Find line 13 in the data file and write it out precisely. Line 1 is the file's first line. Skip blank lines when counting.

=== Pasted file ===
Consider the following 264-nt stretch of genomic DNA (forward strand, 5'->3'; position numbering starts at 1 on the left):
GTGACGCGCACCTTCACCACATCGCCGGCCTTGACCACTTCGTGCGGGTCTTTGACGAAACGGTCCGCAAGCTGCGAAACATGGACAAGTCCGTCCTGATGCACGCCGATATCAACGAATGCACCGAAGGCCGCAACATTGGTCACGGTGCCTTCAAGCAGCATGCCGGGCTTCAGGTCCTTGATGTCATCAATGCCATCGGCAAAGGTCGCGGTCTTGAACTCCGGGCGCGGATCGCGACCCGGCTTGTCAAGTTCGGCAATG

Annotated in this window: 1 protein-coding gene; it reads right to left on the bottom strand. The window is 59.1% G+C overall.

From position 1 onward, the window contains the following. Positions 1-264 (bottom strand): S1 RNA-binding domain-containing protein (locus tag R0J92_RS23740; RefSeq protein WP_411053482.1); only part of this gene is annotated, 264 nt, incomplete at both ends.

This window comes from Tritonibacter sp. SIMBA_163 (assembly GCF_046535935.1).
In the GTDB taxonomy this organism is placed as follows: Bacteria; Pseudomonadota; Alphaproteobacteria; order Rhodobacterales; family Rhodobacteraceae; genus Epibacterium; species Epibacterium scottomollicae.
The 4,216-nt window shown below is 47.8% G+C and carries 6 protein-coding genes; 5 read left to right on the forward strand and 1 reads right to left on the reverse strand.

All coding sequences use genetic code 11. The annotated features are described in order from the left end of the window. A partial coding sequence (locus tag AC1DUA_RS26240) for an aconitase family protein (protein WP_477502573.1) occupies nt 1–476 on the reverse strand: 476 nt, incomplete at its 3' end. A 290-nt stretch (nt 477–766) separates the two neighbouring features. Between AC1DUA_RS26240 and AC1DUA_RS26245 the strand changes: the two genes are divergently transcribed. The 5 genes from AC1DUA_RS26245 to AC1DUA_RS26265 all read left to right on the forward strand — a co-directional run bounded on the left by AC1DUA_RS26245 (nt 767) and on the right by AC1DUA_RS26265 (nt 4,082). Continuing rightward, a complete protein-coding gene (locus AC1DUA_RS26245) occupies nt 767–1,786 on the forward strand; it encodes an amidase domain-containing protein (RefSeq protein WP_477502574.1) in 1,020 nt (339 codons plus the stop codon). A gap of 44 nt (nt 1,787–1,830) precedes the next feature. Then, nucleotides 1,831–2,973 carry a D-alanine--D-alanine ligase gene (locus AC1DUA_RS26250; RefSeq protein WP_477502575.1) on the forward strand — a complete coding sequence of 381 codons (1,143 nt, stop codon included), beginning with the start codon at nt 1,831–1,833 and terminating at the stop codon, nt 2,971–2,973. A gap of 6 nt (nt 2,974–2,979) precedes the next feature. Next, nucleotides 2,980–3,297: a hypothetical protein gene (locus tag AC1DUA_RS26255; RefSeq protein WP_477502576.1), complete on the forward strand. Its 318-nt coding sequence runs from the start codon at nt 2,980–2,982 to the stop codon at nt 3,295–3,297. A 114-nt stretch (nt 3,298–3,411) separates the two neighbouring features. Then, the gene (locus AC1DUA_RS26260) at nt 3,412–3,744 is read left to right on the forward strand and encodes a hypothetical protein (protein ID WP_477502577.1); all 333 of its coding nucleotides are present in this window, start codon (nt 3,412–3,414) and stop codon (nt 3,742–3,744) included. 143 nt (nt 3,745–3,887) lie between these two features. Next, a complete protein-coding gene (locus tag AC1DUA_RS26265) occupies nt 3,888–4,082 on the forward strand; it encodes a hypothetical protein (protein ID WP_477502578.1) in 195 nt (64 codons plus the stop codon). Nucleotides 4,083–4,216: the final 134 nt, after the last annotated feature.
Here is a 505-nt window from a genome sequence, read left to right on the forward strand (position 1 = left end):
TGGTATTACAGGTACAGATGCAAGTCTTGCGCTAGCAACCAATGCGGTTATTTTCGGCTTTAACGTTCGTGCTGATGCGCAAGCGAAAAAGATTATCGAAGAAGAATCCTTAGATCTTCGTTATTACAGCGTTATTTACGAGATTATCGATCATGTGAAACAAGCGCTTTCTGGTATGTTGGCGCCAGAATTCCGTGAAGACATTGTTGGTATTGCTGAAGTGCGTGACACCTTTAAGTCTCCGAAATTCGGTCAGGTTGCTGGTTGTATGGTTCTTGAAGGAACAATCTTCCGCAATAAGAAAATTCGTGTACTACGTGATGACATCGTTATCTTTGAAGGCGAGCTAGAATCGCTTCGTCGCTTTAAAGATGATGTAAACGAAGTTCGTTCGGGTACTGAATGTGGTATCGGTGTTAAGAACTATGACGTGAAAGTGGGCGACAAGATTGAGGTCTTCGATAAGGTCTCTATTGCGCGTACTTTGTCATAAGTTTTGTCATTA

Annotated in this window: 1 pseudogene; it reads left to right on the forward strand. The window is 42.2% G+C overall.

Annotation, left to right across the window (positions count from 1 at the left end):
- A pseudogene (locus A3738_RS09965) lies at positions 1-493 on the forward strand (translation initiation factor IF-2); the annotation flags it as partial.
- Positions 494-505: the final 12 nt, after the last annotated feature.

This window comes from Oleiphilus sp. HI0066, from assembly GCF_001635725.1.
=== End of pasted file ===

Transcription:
- A pseudogene (locus A3738_RS09965) lies at positions 1-493 on the forward strand (translation initiation factor IF-2); the annotation flags it as partial.